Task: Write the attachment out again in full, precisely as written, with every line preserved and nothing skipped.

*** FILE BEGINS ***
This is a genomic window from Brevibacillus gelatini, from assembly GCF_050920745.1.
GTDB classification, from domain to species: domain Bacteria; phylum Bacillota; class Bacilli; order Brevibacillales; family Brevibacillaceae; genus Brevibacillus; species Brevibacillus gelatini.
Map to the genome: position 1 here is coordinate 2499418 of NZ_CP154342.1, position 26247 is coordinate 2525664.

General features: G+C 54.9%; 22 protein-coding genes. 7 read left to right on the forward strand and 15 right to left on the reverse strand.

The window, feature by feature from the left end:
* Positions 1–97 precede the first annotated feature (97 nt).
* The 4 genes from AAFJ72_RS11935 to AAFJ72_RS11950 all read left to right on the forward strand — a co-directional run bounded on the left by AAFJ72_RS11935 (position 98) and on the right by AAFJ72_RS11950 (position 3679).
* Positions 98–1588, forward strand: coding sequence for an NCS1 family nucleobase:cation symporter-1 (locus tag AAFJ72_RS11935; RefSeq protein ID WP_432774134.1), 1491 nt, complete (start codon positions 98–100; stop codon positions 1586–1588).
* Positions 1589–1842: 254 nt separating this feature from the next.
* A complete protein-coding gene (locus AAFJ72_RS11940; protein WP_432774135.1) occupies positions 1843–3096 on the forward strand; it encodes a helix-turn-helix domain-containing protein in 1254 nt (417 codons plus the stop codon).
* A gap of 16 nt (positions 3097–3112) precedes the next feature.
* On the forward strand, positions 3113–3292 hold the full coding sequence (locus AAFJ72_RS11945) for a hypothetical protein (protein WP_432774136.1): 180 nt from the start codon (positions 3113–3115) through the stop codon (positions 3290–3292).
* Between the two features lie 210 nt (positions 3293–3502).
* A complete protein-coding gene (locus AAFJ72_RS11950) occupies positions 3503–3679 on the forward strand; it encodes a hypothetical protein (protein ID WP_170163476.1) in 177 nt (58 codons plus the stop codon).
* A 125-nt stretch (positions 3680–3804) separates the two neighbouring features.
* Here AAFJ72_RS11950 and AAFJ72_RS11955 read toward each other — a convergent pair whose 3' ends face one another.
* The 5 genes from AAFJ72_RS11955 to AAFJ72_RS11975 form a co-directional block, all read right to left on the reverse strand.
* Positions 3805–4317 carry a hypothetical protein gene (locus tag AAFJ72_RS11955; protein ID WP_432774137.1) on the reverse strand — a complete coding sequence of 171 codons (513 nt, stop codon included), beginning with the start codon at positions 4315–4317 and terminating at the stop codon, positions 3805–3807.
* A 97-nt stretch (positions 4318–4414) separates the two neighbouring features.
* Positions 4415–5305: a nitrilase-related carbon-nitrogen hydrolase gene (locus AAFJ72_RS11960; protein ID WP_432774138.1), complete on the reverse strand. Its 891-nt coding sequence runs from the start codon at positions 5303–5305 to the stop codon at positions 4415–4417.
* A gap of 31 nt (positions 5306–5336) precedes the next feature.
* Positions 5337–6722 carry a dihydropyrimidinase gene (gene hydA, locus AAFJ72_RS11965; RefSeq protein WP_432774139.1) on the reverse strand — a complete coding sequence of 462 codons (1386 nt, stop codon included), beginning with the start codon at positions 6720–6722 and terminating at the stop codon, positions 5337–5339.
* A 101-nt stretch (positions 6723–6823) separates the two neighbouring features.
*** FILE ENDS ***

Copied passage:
This is a genomic window from Brevibacillus gelatini, from assembly GCF_050920745.1.
GTDB classification, from domain to species: domain Bacteria; phylum Bacillota; class Bacilli; order Brevibacillales; family Brevibacillaceae; genus Brevibacillus; species Brevibacillus gelatini.
Map to the genome: position 1 here is coordinate 2499418 of NZ_CP154342.1, position 26247 is coordinate 2525664.

General features: G+C 54.9%; 22 protein-coding genes. 7 read left to right on the forward strand and 15 right to left on the reverse strand.

The window, feature by feature from the left end:
* Positions 1–97 precede the first annotated feature (97 nt).
* The 4 genes from AAFJ72_RS11935 to AAFJ72_RS11950 all read left to right on the forward strand — a co-directional run bounded on the left by AAFJ72_RS11935 (position 98) and on the right by AAFJ72_RS11950 (position 3679).
* Positions 98–1588, forward strand: coding sequence for an NCS1 family nucleobase:cation symporter-1 (locus tag AAFJ72_RS11935; RefSeq protein ID WP_432774134.1), 1491 nt, complete (start codon positions 98–100; stop codon positions 1586–1588).
* Positions 1589–1842: 254 nt separating this feature from the next.
* A complete protein-coding gene (locus AAFJ72_RS11940; protein WP_432774135.1) occupies positions 1843–3096 on the forward strand; it encodes a helix-turn-helix domain-containing protein in 1254 nt (417 codons plus the stop codon).
* A gap of 16 nt (positions 3097–3112) precedes the next feature.
* On the forward strand, positions 3113–3292 hold the full coding sequence (locus AAFJ72_RS11945) for a hypothetical protein (protein WP_432774136.1): 180 nt from the start codon (positions 3113–3115) through the stop codon (positions 3290–3292).
* Between the two features lie 210 nt (positions 3293–3502).
* A complete protein-coding gene (locus AAFJ72_RS11950) occupies positions 3503–3679 on the forward strand; it encodes a hypothetical protein (protein ID WP_170163476.1) in 177 nt (58 codons plus the stop codon).
* A 125-nt stretch (positions 3680–3804) separates the two neighbouring features.
* Here AAFJ72_RS11950 and AAFJ72_RS11955 read toward each other — a convergent pair whose 3' ends face one another.
* The 5 genes from AAFJ72_RS11955 to AAFJ72_RS11975 form a co-directional block, all read right to left on the reverse strand.
* Positions 3805–4317 carry a hypothetical protein gene (locus tag AAFJ72_RS11955; protein ID WP_432774137.1) on the reverse strand — a complete coding sequence of 171 codons (513 nt, stop codon included), beginning with the start codon at positions 4315–4317 and terminating at the stop codon, positions 3805–3807.
* A 97-nt stretch (positions 4318–4414) separates the two neighbouring features.
* Positions 4415–5305: a nitrilase-related carbon-nitrogen hydrolase gene (locus AAFJ72_RS11960; protein ID WP_432774138.1), complete on the reverse strand. Its 891-nt coding sequence runs from the start codon at positions 5303–5305 to the stop codon at positions 4415–4417.
* A gap of 31 nt (positions 5306–5336) precedes the next feature.
* Positions 5337–6722 carry a dihydropyrimidinase gene (gene hydA, locus AAFJ72_RS11965; RefSeq protein WP_432774139.1) on the reverse strand — a complete coding sequence of 462 codons (1386 nt, stop codon included), beginning with the start codon at positions 6720–6722 and terminating at the stop codon, positions 5337–5339.
* A 101-nt stretch (positions 6723–6823) separates the two neighbouring features.